Gay, Randolph lead Grizzlies to win over Jazz

Gay, Randolph lead Grizzlies to win over Jazz

Published Jan. 7, 2011 8:42 p.m. ET

MEMPHIS (AP) -- The Memphis Grizzlies have won three in a row thanks in no small part to strong defense and quick hands.

Memphis used its newfound defensive mentality to force Utah into a season-high 23 turnovers and help the Grizzlies beat the Jazz 110-99 Friday night.

Rudy Gay scored 28 points, Zach Randolph added 26 points and 11 rebounds to lead the Memphis attack, but it was the defense the Grizzlies wanted to talk about.

"We've got a lot of scorers on offense and a lot of offensive power," said reserve guard O.J. Mayo, who had 13 points and two steals. "We thought if we put as much effort on the defensive end as we did on the offensive end, we could be a heck of a team defensively."

Paul Millsap, who missed Utah's 110-87 loss to Atlanta on Wednesday because of a sore hip, led the Jazz with 20 points. Deron Williams had 19 points and six assists, but was 4 of 13 from the field. Al Jefferson had 16 points and 13 rebounds for Utah. Earl Watson scored 12 points, hitting all five of his shots.

"We just turned the ball over a lot and didn't execute," Williams said. "We looked lost on both ends of the court. We lost the game. We can't win with 20-plus turnovers, and it starts with me." Of the 23 Utah turnovers -- five of them by Williams -- 17 came off of Memphis steals, leading to only the second time this season the Jazz have lost consecutive games. The Jazz, started the season 0-2.

"I don't like the taste of it," Utah coach Jerry Sloan said of the skid. "I hope they (Utah players) don't."

The Grizzlies' winning streak has come against the Lakers, Thunder and Jazz, all teams at least 10 games over .500.

Memphis led by as many as 15, and held a 14-point spread in the third quarter. The Memphis lead couldn't be considered safe, however, because Utah has overcome deficits of at least 15 points six times this season. The Jazz also have won 12 games when trailing at halftime.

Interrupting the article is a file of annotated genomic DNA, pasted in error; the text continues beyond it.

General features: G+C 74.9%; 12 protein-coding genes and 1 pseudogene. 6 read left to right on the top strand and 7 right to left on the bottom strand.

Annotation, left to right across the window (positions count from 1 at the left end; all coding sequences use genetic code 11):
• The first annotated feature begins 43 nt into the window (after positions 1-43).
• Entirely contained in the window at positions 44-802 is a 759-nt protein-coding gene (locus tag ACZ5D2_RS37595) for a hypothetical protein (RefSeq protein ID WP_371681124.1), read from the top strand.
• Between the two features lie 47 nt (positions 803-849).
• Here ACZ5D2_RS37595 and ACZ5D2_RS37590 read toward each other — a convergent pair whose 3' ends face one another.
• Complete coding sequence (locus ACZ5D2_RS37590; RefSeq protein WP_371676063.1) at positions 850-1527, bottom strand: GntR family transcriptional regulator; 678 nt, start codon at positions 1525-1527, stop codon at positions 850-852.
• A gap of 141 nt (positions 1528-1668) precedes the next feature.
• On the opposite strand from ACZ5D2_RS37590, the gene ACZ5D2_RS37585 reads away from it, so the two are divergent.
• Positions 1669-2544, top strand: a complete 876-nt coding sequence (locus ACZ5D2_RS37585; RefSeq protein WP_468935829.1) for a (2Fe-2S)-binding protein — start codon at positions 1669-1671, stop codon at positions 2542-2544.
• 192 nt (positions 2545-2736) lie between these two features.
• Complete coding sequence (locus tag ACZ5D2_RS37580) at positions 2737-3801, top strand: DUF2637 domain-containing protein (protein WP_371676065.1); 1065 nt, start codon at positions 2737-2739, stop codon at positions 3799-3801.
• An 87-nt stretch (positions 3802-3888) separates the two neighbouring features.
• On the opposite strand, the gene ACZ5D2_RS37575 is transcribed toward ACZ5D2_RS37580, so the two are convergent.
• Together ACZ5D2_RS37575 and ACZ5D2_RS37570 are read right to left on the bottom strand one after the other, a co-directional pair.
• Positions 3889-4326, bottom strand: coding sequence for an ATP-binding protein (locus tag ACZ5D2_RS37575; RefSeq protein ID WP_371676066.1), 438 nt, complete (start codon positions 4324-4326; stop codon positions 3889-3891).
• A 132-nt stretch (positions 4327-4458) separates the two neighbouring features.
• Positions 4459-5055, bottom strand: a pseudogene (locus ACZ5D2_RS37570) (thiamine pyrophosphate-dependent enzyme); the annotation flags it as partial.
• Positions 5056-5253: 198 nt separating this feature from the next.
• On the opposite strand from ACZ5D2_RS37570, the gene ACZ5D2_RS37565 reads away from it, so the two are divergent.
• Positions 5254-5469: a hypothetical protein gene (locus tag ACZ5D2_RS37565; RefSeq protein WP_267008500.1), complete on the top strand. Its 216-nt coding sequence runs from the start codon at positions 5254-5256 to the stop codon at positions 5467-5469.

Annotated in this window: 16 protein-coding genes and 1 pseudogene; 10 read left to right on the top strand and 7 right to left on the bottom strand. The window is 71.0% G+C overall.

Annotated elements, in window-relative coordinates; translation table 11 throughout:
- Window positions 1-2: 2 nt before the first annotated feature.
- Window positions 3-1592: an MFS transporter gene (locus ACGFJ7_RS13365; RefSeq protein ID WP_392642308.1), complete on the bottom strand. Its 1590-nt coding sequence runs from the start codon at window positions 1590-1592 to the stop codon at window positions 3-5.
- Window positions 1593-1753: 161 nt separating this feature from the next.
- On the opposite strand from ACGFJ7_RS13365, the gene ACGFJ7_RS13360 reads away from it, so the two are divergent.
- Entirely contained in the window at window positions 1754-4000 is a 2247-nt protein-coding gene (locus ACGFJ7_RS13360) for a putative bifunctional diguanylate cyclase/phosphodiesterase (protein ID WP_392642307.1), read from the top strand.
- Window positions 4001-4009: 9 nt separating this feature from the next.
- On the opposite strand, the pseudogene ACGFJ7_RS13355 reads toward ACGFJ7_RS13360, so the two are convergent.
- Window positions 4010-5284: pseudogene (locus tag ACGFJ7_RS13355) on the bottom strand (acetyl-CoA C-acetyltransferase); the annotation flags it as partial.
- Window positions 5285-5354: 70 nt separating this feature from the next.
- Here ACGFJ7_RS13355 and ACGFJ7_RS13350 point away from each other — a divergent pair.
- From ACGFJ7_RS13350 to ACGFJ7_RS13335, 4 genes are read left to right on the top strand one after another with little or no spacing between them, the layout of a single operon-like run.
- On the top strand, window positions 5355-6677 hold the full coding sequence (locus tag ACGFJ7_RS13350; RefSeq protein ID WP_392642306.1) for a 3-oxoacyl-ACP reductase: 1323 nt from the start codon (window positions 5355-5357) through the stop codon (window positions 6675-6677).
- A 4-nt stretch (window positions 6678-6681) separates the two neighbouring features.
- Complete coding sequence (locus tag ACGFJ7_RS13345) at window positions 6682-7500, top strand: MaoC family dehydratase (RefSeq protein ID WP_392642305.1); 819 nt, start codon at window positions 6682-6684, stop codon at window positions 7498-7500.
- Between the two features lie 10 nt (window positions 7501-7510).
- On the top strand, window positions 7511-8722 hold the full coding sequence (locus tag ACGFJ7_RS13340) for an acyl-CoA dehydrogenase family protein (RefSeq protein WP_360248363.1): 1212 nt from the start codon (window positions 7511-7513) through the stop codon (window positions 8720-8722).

Memphis led 49-44 at the break, after Utah had a horrible half of ball-handling with a surprising 15 turnovers before intermission -- 11 steals for the Grizzlies. Memphis entered averaging a league-leading 9.54 thefts per game, and forcing 17-plus turnovers. Meanwhile, Utah was tied with Philadelphia for the fewest turnovers per game in the league at 13.3.

"There wasn't any execution at all," Sloan said. "We tried to make casual passes. (The Grizzlies) were quick to the ball. They got their hands on it. That shows their energy level, and the way they went after the ball."

Darrell Arthur scored seven straight points for Memphis in the early stages of the fourth, and the Grizzlies had enough of a buffer to hold off a couple of mini-rallies by the Jazz, which cut the deficit to 94-88 with 4:39 left.

"We just kept playing defense and playing defense and never really let them get back," Memphis coach Lionel Hollins said. "They got it to within (six) points, but we never really let it be a game."

As for how the Grizzlies were able to get so many steals, especially early in the game, Mayo said it was about familiarity.

"We were just active, and they do run the same offense," Mayo said. "They've been running it for about 20 years now. We just try to anticipate what they are trying to do and be really active with your hands."

NOTES: Utah entered the game having won 13 of the last 14 games in the series.
The only previous Memphis win in that period came a year ago 91-89 in
Memphis. ... Chilean miner and Elvis Presley fan Edison Pena was
honored during the game. He was brought to Memphis to visit Graceland.
... Mayo returned after missing Tuesday's game against the Oklahoma
City Thunder, the first game Mayo missed in his career. The official
reason was bronchitis, but the absence did come after the in-flight
fight with G Tony Allen on the way home from Sunday's win at Los
Angeles. ... Utah's previous high for turnovers was 22 on opening night
in a loss to Denver. Memphis G Greivis Vasquez had a season-high seven

Updated January 7, 2011